This essay originated in discussions with Dr. Makini Chisolm-Straker and Katherine Chon on the history of human trafficking in the American South-- and especially in eastern North Carolina.
In today's post, I want to reflect a little bit on our history and how we got here-- how we came to be such a divided people, why our racial divisions seem to run so deep and why our country remains the land that the great writer James Baldwin once called "these yet-to-be-United States."
What touched me most deeply in Maury York’s remarkable new article on the history of school desegregation in Franklin County, N.C. are the stories of the African American parents who first sought to send their children to previously all-white schools.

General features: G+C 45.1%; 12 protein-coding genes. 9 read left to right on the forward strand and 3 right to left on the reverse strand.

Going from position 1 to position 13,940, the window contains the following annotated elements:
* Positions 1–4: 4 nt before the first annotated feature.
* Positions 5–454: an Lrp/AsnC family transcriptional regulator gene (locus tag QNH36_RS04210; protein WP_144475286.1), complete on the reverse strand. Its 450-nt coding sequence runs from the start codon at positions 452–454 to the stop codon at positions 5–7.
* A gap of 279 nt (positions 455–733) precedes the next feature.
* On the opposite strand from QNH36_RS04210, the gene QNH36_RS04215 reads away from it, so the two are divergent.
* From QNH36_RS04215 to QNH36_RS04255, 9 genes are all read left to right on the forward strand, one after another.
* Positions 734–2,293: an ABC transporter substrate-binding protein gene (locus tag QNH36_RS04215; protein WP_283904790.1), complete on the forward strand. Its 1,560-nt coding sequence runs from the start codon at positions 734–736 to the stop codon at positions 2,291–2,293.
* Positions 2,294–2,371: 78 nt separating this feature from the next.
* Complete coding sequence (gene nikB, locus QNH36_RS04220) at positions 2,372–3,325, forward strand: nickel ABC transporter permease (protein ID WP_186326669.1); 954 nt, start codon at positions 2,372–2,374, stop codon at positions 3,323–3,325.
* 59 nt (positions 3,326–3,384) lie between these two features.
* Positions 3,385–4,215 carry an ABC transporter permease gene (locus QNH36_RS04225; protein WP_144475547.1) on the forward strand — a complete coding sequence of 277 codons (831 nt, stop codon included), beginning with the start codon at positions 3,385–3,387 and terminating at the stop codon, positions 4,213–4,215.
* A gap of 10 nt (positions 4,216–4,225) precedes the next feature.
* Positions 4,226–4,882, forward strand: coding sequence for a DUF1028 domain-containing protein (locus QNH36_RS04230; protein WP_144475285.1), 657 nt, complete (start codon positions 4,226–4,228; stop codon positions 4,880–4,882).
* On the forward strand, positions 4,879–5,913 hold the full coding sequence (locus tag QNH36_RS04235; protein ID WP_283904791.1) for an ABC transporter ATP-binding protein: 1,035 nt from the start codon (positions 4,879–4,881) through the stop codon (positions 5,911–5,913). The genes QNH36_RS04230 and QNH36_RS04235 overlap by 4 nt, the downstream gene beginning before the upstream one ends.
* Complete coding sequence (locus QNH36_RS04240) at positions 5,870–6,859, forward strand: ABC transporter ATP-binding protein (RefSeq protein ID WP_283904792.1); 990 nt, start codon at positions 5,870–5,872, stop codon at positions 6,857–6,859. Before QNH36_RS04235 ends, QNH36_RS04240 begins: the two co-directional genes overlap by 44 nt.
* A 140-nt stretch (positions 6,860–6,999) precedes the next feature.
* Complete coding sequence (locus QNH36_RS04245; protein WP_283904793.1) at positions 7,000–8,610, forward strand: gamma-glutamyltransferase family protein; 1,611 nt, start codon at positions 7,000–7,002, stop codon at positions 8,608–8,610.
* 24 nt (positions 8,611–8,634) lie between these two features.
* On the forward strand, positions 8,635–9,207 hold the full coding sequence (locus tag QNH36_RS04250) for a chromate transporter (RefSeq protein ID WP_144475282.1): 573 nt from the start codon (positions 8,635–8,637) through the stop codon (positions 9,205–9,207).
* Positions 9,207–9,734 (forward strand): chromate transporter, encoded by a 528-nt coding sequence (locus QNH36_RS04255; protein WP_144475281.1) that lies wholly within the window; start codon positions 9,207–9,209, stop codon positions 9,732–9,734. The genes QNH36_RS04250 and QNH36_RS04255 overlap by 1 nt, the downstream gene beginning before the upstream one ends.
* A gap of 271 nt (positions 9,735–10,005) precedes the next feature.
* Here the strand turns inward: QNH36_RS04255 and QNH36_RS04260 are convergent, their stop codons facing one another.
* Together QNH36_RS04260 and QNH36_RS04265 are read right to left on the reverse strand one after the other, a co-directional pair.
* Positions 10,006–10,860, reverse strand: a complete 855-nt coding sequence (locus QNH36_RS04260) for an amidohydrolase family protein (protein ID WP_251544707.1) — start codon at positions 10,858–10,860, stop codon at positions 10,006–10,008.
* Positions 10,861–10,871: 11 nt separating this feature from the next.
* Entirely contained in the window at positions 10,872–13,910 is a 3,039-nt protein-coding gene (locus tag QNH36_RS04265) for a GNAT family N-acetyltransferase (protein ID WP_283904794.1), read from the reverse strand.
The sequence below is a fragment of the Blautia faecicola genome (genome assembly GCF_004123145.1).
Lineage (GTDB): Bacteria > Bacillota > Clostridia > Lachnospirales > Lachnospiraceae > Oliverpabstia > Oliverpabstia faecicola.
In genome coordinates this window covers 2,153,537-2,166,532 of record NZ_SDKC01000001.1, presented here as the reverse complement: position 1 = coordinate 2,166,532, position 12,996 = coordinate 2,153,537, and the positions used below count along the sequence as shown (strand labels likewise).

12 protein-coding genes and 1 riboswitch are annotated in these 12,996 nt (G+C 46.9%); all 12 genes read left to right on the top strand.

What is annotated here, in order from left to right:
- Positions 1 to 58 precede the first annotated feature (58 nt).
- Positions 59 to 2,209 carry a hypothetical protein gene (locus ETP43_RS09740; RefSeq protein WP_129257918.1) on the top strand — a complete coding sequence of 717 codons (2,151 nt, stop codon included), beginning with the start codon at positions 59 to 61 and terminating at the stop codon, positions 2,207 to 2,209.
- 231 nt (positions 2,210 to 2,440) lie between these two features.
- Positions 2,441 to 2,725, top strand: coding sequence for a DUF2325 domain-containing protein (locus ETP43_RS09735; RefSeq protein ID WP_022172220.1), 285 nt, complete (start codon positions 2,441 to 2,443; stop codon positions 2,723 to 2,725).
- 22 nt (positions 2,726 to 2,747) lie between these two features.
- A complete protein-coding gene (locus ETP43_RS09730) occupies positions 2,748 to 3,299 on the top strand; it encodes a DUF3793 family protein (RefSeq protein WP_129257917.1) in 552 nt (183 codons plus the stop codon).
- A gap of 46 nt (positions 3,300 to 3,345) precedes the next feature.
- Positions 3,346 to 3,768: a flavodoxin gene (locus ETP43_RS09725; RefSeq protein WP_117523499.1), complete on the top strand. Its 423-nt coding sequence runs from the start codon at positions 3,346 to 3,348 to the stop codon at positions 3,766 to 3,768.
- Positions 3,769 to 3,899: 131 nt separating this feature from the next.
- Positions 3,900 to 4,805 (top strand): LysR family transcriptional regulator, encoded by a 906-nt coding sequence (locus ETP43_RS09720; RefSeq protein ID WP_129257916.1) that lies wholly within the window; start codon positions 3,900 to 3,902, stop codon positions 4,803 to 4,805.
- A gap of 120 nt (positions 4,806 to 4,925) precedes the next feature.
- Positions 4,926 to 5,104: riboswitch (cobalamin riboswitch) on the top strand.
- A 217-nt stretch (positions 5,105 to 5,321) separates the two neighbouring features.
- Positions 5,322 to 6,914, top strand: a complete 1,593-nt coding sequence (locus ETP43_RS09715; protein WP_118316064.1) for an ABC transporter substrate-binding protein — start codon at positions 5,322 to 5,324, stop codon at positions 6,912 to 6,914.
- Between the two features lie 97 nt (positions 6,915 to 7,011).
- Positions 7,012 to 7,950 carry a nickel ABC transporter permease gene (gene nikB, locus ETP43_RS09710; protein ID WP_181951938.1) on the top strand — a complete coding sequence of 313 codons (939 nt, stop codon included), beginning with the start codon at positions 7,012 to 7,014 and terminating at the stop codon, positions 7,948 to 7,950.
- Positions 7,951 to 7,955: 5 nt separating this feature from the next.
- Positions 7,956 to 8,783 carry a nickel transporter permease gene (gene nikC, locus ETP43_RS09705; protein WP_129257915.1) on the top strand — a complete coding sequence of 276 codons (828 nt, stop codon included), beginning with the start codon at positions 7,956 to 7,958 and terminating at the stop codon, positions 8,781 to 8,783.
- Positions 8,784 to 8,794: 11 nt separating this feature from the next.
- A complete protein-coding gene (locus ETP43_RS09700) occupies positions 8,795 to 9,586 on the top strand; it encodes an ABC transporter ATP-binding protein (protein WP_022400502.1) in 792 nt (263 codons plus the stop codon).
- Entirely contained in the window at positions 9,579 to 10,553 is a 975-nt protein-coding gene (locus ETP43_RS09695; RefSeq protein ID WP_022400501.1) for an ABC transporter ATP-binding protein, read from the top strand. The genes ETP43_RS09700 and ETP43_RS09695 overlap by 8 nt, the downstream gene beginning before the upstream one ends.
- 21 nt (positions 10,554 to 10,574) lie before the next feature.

Far more than I usually do, I am noticing the beauty in even the smallest, most everyday parts of my world.
I always wonder what happened to them-- the men, women and children that fled Wilmington after the massacre in 1898. I thought of that again just a few days ago when I stumbled onto one of them in a place that I never would have expected-- a catalog for an art exhibit at the Isabella Stewart Gardener Museum in Boston.
The New York Times reported today that the great African American playwright Lorraine Hansberry was working on a play about the massacre of black citizens in Wilmington, N.C., in 1898 when she died, far too young, of pancreatic cancer in 1965. The news took my breath away.